A significant portion of the time was spent on hate groups and how to respond to them. We learned that the highest concentration of hate groups in the country is in Pennsylvania – with several headquartered in Pittsburgh. Police have not said whether Bowers was connected with any of them – but their presence is unsettling. Especially when they hail something like this as heroic.
Hatred is not heroic – hatred is cowardly. People who are filled with fear look for someone to blame. Change is often what triggers fear – change in economic stability, change in the make-up of a once-familiar community, change in moral and ethical thinking, change in the family, political change, and the biggest one for young people: disconnection or alienation. They often feel like they are the “other” and don’t belong. Hate groups welcome them, so they can feel as though they now belong.
Others stay alienated and turn to the internet for comradeship. This has led to a spike in “armchair racists” – people who don’t belong to a formal hate group, but feed off each other through hateful posts. Bowers’ account included a number of posts containing an offensive name for Jewish people.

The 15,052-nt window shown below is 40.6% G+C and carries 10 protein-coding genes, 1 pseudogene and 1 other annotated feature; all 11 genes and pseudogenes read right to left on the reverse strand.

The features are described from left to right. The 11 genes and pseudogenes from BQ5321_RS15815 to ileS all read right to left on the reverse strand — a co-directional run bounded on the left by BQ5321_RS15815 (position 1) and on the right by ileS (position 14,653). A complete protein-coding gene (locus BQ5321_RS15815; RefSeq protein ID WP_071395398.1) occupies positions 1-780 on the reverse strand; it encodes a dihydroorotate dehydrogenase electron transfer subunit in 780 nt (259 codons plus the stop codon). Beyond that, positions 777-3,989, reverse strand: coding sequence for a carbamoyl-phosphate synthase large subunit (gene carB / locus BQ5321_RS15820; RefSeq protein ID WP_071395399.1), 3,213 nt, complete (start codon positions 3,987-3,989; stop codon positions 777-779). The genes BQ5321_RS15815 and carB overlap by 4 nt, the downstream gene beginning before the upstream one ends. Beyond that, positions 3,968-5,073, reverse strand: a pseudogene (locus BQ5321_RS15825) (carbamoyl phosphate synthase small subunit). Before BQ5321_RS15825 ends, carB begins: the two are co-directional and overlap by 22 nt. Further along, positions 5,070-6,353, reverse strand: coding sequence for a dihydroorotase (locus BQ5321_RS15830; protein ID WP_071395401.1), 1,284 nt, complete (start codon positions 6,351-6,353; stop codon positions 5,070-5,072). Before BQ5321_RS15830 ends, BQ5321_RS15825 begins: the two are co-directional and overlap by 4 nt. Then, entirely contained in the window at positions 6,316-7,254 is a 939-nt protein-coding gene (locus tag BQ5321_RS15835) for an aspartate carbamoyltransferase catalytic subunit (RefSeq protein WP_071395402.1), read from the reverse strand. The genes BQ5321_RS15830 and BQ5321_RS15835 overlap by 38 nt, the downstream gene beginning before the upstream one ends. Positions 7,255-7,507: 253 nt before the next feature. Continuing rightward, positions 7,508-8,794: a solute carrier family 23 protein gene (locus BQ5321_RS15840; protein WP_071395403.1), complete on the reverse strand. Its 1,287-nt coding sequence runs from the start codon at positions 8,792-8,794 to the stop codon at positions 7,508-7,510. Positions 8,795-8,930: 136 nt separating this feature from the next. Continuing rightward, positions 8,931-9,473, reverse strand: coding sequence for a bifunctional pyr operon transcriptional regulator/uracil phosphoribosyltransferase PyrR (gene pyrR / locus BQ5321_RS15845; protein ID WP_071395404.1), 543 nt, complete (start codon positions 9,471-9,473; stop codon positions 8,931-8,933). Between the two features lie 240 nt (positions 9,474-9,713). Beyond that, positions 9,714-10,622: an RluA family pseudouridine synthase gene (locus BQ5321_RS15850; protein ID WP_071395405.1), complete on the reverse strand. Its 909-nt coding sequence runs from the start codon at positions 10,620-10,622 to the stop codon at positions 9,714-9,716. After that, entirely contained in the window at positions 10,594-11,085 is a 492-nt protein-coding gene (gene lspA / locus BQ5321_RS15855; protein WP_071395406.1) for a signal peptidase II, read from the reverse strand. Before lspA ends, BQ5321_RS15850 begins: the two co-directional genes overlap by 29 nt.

Such hate speech diminishes other people – so that they become less-than-human in our minds. During wartime, soldiers and even civilians were encouraged to refer to citizens of the countries we were fighting by distasteful or racist names. During the World Wars, Germans were “Huns” – even though many of the people in this church have German ancestry. We feared them, so it made us feel more powerful if we considered them to be lower life forms than us. It also made them easier to kill.
Such fear nourishes hate groups. So hate groups are a symptom – not the problem. And Van Dyke of the Community Responders Network in Harrisburg, Pennsylvania, told our Synod that these groups are aided by our silence. She calls silence “the welcome mat for hate.”